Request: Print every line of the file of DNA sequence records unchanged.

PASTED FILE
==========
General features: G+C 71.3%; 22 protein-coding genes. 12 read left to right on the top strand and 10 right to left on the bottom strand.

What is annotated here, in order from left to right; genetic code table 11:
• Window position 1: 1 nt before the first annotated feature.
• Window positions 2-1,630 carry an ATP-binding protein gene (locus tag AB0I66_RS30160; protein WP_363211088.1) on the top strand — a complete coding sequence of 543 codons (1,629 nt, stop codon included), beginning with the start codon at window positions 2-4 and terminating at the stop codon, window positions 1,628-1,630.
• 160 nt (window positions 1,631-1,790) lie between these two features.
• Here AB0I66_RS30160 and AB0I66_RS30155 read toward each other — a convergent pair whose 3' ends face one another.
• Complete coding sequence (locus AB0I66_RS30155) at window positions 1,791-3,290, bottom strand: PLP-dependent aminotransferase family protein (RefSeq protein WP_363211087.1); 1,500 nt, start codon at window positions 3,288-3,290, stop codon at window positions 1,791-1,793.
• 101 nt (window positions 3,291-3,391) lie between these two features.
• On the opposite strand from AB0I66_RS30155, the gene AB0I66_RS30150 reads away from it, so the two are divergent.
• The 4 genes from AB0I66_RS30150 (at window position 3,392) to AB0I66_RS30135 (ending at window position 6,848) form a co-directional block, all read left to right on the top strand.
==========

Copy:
General features: G+C 71.3%; 22 protein-coding genes. 12 read left to right on the top strand and 10 right to left on the bottom strand.

What is annotated here, in order from left to right; genetic code table 11:
• Window position 1: 1 nt before the first annotated feature.
• Window positions 2-1,630 carry an ATP-binding protein gene (locus tag AB0I66_RS30160; protein WP_363211088.1) on the top strand — a complete coding sequence of 543 codons (1,629 nt, stop codon included), beginning with the start codon at window positions 2-4 and terminating at the stop codon, window positions 1,628-1,630.
• 160 nt (window positions 1,631-1,790) lie between these two features.
• Here AB0I66_RS30160 and AB0I66_RS30155 read toward each other — a convergent pair whose 3' ends face one another.
• Complete coding sequence (locus AB0I66_RS30155) at window positions 1,791-3,290, bottom strand: PLP-dependent aminotransferase family protein (RefSeq protein WP_363211087.1); 1,500 nt, start codon at window positions 3,288-3,290, stop codon at window positions 1,791-1,793.
• 101 nt (window positions 3,291-3,391) lie between these two features.
• On the opposite strand from AB0I66_RS30155, the gene AB0I66_RS30150 reads away from it, so the two are divergent.
• The 4 genes from AB0I66_RS30150 (at window position 3,392) to AB0I66_RS30135 (ending at window position 6,848) form a co-directional block, all read left to right on the top strand.